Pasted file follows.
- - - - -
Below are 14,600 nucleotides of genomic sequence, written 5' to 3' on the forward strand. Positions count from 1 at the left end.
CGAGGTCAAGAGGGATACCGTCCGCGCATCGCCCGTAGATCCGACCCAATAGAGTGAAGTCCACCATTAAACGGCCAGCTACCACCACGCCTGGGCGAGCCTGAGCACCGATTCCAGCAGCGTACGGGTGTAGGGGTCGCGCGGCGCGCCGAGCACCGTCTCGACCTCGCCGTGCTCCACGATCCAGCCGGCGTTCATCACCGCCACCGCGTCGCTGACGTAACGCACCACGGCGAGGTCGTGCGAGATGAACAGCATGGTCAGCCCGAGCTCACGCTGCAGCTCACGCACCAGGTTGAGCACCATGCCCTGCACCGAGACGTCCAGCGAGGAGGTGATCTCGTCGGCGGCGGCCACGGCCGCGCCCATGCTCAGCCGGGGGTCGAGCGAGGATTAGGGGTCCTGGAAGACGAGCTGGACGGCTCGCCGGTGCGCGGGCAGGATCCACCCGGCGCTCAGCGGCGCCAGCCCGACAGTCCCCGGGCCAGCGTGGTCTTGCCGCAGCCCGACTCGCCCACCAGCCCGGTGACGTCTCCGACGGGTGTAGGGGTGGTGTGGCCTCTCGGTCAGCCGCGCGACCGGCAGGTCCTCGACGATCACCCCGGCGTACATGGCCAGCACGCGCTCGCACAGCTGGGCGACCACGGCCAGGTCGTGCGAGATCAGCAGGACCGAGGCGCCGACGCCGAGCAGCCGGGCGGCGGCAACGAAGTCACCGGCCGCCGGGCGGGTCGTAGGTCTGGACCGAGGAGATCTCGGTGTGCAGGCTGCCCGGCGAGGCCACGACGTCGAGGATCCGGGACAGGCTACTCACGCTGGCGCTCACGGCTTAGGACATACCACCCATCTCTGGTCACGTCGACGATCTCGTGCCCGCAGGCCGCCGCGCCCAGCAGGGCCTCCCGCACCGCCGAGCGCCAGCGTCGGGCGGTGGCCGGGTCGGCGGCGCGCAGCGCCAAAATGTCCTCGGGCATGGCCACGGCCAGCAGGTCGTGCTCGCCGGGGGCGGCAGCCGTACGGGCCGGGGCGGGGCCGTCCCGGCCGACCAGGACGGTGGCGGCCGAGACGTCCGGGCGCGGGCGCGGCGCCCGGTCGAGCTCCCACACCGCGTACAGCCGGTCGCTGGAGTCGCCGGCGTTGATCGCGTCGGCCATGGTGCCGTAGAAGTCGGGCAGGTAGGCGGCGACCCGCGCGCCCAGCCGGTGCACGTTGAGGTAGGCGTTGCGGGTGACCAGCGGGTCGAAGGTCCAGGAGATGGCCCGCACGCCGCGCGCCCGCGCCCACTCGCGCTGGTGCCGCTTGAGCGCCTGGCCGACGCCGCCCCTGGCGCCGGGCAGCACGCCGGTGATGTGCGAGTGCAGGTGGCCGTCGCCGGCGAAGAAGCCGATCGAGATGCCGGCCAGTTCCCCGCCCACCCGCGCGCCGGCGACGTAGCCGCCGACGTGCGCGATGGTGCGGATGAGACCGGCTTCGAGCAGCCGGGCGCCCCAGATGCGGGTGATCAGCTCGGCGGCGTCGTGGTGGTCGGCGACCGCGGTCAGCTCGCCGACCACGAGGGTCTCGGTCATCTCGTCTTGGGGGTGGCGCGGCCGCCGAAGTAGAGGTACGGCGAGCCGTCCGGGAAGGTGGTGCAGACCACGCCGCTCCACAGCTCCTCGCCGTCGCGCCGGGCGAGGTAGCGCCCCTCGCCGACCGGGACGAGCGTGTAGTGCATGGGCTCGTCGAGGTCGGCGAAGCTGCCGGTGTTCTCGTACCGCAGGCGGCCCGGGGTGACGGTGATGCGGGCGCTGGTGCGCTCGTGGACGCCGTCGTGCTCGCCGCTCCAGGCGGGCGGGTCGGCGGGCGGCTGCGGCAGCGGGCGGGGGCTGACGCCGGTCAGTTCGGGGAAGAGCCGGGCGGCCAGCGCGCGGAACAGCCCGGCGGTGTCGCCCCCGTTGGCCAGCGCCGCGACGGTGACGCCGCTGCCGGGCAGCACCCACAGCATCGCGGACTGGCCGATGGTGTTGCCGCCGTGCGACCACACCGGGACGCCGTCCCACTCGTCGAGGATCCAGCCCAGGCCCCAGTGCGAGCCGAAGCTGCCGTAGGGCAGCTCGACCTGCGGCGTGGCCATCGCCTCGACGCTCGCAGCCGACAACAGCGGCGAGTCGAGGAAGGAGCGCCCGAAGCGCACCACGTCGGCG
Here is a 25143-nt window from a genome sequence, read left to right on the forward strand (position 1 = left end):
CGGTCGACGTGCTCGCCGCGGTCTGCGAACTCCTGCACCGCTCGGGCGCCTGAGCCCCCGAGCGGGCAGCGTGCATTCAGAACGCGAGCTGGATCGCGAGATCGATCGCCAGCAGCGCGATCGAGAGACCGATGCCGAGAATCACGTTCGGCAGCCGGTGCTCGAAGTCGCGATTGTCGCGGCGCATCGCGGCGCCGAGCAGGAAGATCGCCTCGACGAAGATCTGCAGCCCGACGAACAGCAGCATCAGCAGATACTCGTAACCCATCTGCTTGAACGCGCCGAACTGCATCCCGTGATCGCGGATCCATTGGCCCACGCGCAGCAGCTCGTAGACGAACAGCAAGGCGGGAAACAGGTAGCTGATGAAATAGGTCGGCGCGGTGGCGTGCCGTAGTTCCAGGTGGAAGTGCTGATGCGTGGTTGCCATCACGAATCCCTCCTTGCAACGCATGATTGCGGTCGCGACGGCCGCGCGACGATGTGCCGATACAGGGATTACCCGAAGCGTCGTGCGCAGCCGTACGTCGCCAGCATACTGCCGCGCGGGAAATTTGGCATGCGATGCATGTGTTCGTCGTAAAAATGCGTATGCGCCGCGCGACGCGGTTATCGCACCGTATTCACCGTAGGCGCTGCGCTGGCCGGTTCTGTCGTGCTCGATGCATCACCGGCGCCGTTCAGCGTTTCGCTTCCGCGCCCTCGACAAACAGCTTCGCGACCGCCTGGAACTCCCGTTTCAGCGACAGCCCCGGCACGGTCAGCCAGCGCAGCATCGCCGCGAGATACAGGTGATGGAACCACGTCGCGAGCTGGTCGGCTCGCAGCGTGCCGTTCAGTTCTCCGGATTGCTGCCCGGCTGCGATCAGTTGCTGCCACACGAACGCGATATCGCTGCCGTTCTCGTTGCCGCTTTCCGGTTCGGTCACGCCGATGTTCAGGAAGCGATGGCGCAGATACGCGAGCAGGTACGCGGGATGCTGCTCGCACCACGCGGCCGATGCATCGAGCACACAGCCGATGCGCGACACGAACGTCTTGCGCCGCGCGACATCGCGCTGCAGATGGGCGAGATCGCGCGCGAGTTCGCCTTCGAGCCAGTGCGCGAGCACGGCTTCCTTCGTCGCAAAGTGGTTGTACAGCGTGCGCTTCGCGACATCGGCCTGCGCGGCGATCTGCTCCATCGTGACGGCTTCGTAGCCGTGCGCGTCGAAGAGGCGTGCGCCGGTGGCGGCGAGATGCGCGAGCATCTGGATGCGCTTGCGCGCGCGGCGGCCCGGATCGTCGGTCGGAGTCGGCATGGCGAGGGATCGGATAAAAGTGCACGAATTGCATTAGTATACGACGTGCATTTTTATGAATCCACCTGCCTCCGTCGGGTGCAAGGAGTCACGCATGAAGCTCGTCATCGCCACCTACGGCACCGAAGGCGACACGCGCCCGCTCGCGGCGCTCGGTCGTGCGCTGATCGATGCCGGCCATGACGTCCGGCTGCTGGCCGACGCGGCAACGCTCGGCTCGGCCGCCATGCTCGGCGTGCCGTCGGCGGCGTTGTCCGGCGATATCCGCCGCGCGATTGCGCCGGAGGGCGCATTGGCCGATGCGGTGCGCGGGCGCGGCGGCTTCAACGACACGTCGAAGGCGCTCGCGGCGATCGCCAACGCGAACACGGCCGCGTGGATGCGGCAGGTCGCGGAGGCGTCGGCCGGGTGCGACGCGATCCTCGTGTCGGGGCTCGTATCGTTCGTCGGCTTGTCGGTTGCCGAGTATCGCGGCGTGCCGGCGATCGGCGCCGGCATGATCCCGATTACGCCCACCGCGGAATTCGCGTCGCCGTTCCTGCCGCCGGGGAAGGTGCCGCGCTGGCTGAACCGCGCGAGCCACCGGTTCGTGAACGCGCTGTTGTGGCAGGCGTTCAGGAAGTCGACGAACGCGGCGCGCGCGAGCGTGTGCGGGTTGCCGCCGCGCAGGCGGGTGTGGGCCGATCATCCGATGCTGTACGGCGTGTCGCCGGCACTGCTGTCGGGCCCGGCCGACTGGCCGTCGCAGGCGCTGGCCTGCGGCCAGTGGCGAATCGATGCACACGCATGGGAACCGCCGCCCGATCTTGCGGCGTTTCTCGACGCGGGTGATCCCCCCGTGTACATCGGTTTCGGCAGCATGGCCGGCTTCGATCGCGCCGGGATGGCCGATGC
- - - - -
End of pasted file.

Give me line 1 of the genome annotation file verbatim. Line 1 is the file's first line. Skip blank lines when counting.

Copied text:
Below are 14,600 nucleotides of genomic sequence, written 5' to 3' on the forward strand. Positions count from 1 at the left end.